Worsening soil erosion threatens agriculture as Malta loses more rubble walls

61 square kilometres - 19.3% of the total national land area - are at risk of moderate to severe soil erosion

The Maltese National Survey carried out in 2013 concluded that the majority of agricultural terraces on inclined surfaces are disused and retaining rubble walls are being left in a derelict state. Retaining rubble walls is considered as a key soil erosion control method in these areas. Photo: James Bianchi
The Maltese National Survey carried out in 2013 concluded that the majority of agricultural terraces on inclined surfaces are disused and retaining rubble walls are being left in a derelict state. Retaining rubble walls is considered as a key soil erosion control method in these areas. Photo: James Bianchi

Current soil erosion trends will lose Malta 1.53 square kilometres of land – or the equivalent of 191 football grounds – unless this is reversed within 50 years’ time.

This emerges from the State of the Environment Report issued by the Environment and Resources Authority earlier this week which assesses the state of the country’s environment in the years between 2008 and 2015.

Over 100 years, the amount of soil cover lost could rise to 4.9 sq.km, or 613 football grounds’ worth. And if current trends continue over the next 500 years, the loss would amount to 35.28 sq.m – 11.2 % of the total area of Malta and Gozo.

It is estimated that Malta loses up to 766,278 cubic metres of soil every year.

The national cost for replacing eroded soil in agricultural areas is €7.98 million each year, or on average €1,164 for each farmer. Since the average yearly economic revenue from agriculture amounts to just €1,719.65, agricultural landowners tend to consider the price tied to replacing eroded soils in areas subject to soil erosion too high in relation to economic revenue.

Official statistics quoted in the ERA report indicate that 61.01 sq.km or 19.3% of the total national land area, are at risk of moderate to severe soil erosion.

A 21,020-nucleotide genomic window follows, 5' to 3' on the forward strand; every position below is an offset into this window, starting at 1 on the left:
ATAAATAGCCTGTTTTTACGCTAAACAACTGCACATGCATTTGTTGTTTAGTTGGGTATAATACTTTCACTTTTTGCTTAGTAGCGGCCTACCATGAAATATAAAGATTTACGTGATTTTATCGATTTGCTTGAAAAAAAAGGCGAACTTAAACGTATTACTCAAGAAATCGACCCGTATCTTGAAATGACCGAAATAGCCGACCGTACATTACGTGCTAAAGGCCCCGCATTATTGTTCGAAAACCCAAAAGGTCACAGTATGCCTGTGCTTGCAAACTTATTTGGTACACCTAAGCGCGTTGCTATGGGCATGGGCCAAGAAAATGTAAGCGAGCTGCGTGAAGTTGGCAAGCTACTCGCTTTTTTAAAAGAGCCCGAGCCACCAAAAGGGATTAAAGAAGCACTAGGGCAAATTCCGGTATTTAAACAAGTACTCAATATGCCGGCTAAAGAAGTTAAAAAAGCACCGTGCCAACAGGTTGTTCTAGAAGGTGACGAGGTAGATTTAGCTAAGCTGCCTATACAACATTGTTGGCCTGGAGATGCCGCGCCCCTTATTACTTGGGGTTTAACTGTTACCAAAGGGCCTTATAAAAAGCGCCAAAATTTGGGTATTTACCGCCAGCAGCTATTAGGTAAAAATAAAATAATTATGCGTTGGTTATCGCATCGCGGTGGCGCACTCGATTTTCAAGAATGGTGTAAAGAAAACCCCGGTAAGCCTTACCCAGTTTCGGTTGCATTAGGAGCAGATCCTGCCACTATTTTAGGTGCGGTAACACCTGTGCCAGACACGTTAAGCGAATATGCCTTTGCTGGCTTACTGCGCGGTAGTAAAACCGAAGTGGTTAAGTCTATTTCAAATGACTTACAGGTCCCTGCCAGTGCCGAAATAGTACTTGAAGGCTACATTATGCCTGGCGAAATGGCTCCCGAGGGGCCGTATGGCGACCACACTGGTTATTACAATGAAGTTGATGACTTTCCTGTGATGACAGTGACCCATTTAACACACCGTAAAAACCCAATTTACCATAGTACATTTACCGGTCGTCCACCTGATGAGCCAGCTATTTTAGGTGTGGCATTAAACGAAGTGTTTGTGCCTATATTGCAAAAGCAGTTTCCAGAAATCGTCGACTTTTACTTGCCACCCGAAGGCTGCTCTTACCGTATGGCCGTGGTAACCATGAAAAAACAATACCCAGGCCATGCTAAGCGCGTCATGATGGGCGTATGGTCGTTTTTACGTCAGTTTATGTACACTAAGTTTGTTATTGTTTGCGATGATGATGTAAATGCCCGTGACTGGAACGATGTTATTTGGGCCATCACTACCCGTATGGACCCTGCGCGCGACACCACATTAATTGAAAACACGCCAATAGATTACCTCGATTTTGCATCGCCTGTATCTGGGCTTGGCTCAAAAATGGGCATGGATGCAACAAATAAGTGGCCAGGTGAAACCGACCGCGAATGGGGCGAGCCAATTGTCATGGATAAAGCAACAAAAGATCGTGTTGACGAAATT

Erosion is particularly a problem in the Malta’s north-western region and in Gozo. While erosion is low on plateau areas which are less exposed to wind, steeply inclined areas suffer from higher rates on erosion.

The problem is compounded by the loss of rubble walls. The Maltese National Survey carried out in 2013 concluded that the majority of agricultural terraces on inclined surfaces are disused and retaining rubble walls are being left in a derelict state.

Retaining rubble walls is considered as a key soil erosion control method in these areas. These areas are also characterised by land fragmentation which further constrains farming income. Agricultural practices like removing all vegetation cover before the land is deep-ploughed in anticipation of the first torrential September rains, aggravate erosion. Erosion can in fact be reduced by retaining vegetation between ploughed areas.

The ERA study also reveals that 59% of the locations assessed in 2013, had a greater soil bulk density than in 2003: that could indicate soil compaction, which also decreases porosity for rainwater, and may lead to lower crop yields and reduced vegetative cover that protects soil from erosion.

Great loss of green areas after 2014

The report was not in a position to assess the impact of new planning policies on agricultural land, as ERA’s analysis covers the period between 2008 and 2015.

Statistics covering the number of permits approved between 2008 and 2014 show an increasing preference for development of degraded brownfield sites instead of green areas.

But 2015 figures show a possible slowing down or reversal of this trend.

The 2008-2012 decline in the number of dwelling units approved ODZ was also reversed between 2013 and 2015.

More in Environment